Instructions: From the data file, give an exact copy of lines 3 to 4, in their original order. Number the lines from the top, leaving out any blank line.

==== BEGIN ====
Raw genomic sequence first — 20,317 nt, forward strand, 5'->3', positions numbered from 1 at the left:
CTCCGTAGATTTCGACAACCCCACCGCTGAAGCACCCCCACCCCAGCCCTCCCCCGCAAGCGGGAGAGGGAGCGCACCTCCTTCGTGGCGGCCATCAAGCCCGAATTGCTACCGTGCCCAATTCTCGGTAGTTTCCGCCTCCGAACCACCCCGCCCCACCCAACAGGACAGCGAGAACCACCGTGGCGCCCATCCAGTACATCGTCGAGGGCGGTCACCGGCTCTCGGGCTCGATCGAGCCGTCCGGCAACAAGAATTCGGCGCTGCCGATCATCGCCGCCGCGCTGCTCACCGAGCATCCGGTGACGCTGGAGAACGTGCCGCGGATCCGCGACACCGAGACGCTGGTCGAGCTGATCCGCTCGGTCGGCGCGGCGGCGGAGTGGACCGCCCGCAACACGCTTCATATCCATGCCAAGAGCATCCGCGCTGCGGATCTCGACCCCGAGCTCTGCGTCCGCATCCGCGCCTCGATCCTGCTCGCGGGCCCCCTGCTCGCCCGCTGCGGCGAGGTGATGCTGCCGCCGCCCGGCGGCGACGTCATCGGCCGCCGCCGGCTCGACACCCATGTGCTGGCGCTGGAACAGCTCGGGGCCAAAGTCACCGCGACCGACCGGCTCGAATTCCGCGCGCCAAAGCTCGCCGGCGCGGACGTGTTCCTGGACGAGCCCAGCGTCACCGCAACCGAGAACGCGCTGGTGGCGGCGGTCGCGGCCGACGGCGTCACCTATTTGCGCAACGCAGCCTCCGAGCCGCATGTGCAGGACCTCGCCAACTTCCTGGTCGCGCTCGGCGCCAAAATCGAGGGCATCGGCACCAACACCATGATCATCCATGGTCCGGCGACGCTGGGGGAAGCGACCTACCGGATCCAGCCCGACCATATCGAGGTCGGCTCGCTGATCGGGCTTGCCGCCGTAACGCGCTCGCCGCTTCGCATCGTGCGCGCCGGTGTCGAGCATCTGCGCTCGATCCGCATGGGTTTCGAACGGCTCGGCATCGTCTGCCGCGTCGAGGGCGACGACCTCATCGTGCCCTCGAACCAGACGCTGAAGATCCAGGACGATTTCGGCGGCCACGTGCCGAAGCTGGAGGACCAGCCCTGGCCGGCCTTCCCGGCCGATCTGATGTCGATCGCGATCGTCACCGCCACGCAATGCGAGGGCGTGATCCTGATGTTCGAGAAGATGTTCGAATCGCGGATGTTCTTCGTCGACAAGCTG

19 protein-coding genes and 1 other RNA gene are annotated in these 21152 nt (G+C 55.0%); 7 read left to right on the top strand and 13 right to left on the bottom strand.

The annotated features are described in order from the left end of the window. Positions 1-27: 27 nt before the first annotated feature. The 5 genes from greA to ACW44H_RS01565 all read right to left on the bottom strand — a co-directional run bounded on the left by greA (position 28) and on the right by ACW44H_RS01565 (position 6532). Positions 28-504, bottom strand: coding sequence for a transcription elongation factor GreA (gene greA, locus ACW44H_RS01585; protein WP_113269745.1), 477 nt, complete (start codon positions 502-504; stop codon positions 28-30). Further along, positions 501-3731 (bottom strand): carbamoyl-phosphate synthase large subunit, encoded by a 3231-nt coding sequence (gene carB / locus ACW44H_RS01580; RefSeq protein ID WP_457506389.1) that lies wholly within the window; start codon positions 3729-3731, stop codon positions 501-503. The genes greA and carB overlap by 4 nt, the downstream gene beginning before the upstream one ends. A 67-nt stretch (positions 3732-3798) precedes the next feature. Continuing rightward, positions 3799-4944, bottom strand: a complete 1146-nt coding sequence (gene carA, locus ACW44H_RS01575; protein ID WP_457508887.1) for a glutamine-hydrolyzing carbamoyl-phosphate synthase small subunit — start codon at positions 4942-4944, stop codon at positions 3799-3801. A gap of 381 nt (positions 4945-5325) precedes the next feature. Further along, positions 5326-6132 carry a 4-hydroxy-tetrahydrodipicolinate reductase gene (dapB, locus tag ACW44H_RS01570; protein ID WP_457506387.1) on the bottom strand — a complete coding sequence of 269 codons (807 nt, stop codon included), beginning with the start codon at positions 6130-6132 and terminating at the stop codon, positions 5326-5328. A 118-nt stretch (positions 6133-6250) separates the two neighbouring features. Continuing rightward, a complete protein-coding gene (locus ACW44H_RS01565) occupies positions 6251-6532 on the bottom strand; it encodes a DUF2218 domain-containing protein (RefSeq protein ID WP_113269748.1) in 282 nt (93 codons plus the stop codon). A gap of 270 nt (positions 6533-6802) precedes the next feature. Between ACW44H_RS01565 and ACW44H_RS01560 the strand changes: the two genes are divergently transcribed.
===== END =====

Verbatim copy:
19 protein-coding genes and 1 other RNA gene are annotated in these 21152 nt (G+C 55.0%); 7 read left to right on the top strand and 13 right to left on the bottom strand.

The annotated features are described in order from the left end of the window. Positions 1-27: 27 nt before the first annotated feature. The 5 genes from greA to ACW44H_RS01565 all read right to left on the bottom strand — a co-directional run bounded on the left by greA (position 28) and on the right by ACW44H_RS01565 (position 6532). Positions 28-504, bottom strand: coding sequence for a transcription elongation factor GreA (gene greA, locus ACW44H_RS01585; protein WP_113269745.1), 477 nt, complete (start codon positions 502-504; stop codon positions 28-30). Further along, positions 501-3731 (bottom strand): carbamoyl-phosphate synthase large subunit, encoded by a 3231-nt coding sequence (gene carB / locus ACW44H_RS01580; RefSeq protein ID WP_457506389.1) that lies wholly within the window; start codon positions 3729-3731, stop codon positions 501-503. The genes greA and carB overlap by 4 nt, the downstream gene beginning before the upstream one ends. A 67-nt stretch (positions 3732-3798) precedes the next feature. Continuing rightward, positions 3799-4944, bottom strand: a complete 1146-nt coding sequence (gene carA, locus ACW44H_RS01575; protein ID WP_457508887.1) for a glutamine-hydrolyzing carbamoyl-phosphate synthase small subunit — start codon at positions 4942-4944, stop codon at positions 3799-3801. A gap of 381 nt (positions 4945-5325) precedes the next feature. Further along, positions 5326-6132 carry a 4-hydroxy-tetrahydrodipicolinate reductase gene (dapB, locus tag ACW44H_RS01570; protein ID WP_457506387.1) on the bottom strand — a complete coding sequence of 269 codons (807 nt, stop codon included), beginning with the start codon at positions 6130-6132 and terminating at the stop codon, positions 5326-5328. A 118-nt stretch (positions 6133-6250) separates the two neighbouring features. Continuing rightward, a complete protein-coding gene (locus ACW44H_RS01565) occupies positions 6251-6532 on the bottom strand; it encodes a DUF2218 domain-containing protein (RefSeq protein ID WP_113269748.1) in 282 nt (93 codons plus the stop codon). A gap of 270 nt (positions 6533-6802) precedes the next feature. Between ACW44H_RS01565 and ACW44H_RS01560 the strand changes: the two genes are divergently transcribed.